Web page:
In our following example, we will use the first endpoint. If you want more information for the second, please refer to https://msdn.microsoft.com/EN-US/library/office/jj164022.aspx#bk_CreateSite.

To be able to create a site, SharePoint needs some information such as the title, the description, the template and the URL. These information have to be submitted in the body of the HTTP POST request in the following format.

 {
    "parameters":
    {
        "Title":"Sample Team Site",
        "Description":"The description of our new team site",
        "WebTemplate":"STS#0",
        "Url":"SampleTeamSite"
    }
}

As you can see, you have to indicate the name of an available web template. I’m pretty sure that you’re asking yourself, what are the possible values ?

Retrieve the list of available templates

The Office 365 REST API has all the necessary things to retrieve the list of templates available in your Office 365 tenant.

To retrieve the list of these templates, you just have to submit an HTTP GET request to the following endpoint. You need to specify in which language (1033 = English, 1036 = French…) you want to retrieve the templates (with localized titles, descriptions…).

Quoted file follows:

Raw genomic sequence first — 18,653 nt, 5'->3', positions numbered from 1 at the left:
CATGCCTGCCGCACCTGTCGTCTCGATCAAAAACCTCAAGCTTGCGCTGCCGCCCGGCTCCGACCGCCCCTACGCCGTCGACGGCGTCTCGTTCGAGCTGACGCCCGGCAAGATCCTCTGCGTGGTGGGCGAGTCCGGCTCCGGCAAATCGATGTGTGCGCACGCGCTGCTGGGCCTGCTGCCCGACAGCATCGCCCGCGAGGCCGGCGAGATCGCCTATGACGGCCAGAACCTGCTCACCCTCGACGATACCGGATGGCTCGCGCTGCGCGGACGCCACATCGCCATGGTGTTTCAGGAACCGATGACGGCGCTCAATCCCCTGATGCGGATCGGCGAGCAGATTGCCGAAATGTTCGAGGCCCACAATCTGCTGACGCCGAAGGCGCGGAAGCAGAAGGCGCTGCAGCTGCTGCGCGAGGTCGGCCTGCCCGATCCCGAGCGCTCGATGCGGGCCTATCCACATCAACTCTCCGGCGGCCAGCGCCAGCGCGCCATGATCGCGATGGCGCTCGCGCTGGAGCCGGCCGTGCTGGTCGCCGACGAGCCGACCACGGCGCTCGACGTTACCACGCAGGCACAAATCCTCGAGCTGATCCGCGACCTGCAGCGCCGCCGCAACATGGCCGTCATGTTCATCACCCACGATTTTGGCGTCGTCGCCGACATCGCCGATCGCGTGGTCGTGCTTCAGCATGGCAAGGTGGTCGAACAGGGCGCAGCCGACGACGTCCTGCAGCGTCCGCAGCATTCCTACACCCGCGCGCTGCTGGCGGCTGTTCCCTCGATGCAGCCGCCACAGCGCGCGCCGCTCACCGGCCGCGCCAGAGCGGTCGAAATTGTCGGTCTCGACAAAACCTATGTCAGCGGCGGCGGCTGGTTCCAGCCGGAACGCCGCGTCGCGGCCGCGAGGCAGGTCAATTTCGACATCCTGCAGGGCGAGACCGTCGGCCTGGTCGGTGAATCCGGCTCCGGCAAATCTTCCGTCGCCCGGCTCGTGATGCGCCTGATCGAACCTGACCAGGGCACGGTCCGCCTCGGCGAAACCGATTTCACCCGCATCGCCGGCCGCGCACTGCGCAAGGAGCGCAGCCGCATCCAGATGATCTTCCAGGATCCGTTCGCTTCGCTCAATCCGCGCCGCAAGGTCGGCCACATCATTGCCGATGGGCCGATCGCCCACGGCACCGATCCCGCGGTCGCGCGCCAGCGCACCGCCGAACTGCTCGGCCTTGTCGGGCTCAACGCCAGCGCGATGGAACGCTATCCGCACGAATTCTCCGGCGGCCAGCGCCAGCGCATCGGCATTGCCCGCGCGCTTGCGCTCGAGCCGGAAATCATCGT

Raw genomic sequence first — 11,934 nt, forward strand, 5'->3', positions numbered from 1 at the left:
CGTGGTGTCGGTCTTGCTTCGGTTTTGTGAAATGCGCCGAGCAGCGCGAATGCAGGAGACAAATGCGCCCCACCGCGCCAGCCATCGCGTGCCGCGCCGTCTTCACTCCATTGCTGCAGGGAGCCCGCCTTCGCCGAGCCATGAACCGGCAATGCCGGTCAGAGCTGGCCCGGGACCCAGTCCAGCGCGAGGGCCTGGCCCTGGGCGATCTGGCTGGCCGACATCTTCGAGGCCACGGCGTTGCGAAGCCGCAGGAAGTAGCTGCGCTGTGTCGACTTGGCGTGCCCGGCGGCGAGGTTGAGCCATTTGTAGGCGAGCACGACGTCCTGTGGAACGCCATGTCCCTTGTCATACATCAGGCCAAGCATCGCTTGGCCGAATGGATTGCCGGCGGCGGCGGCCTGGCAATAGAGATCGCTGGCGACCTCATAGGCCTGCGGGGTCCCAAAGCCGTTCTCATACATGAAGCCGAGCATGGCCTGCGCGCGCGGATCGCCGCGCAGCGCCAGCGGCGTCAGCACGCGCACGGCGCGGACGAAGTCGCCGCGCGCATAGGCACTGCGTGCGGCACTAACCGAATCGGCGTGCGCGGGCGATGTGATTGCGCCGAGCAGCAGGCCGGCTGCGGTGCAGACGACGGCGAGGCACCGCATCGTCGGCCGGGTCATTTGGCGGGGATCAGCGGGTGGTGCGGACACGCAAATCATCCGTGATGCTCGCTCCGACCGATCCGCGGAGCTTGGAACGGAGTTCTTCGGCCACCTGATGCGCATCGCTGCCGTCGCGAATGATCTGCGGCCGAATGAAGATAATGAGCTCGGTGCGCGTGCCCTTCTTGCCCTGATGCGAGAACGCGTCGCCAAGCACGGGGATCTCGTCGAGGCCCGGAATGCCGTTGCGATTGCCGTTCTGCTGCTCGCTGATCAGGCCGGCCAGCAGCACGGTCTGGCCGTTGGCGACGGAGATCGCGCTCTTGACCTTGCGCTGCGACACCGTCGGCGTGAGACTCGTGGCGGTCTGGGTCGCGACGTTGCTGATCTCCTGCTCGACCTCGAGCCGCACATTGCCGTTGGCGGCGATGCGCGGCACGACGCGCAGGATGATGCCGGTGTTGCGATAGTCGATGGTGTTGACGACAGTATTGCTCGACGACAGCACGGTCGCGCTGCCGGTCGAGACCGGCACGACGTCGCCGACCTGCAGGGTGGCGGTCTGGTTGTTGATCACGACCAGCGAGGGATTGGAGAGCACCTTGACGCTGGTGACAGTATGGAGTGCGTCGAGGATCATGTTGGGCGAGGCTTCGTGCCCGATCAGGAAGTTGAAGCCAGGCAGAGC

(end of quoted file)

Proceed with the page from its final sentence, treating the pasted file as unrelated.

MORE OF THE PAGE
https://<tenant>.sharepoint.com/_api/Web/GetAvailableWebTemplates(lcid=1033)

When you will execute the request above and check the response, you will see a lot of templates. All of them should not be used because they are deprecated, are system templates, etc…

It’s possible to filter the list to only retrieve usable templates by specifying additional parameters in the querystring as you can see below and by using the OData syntax supported by endpoints of the Office 365 REST API.

https://<tenant>.sharepoint.com/_api/Web/GetAvailableWebTemplates(lcid=1033)?$filter=(IsHidden%20eq%20false)%20and%20(IsRootWebOnly%20eq%20false)

In this new request we specify that we don’t want to retrieve hidden templates (IsHidden = false) and templates available for the root site of a site collection (IsRootWebOnly = false).

When you execute the request, you will retrieve a list of desired templates with the following format for each of them.

{
    Description = "A place to work together with a group of people.",
    DisplayCategory = Collaboration,
    Id = 1,
    ImageUrl = "/_layouts/15/images/stts.png?rev=38",
    IsHidden = 0,
    IsRootWebOnly = 0,
    IsSubWebOnly = 0,
    Lcid = 1033,
    Name = "STS#0",
    Title = "Team Site"
}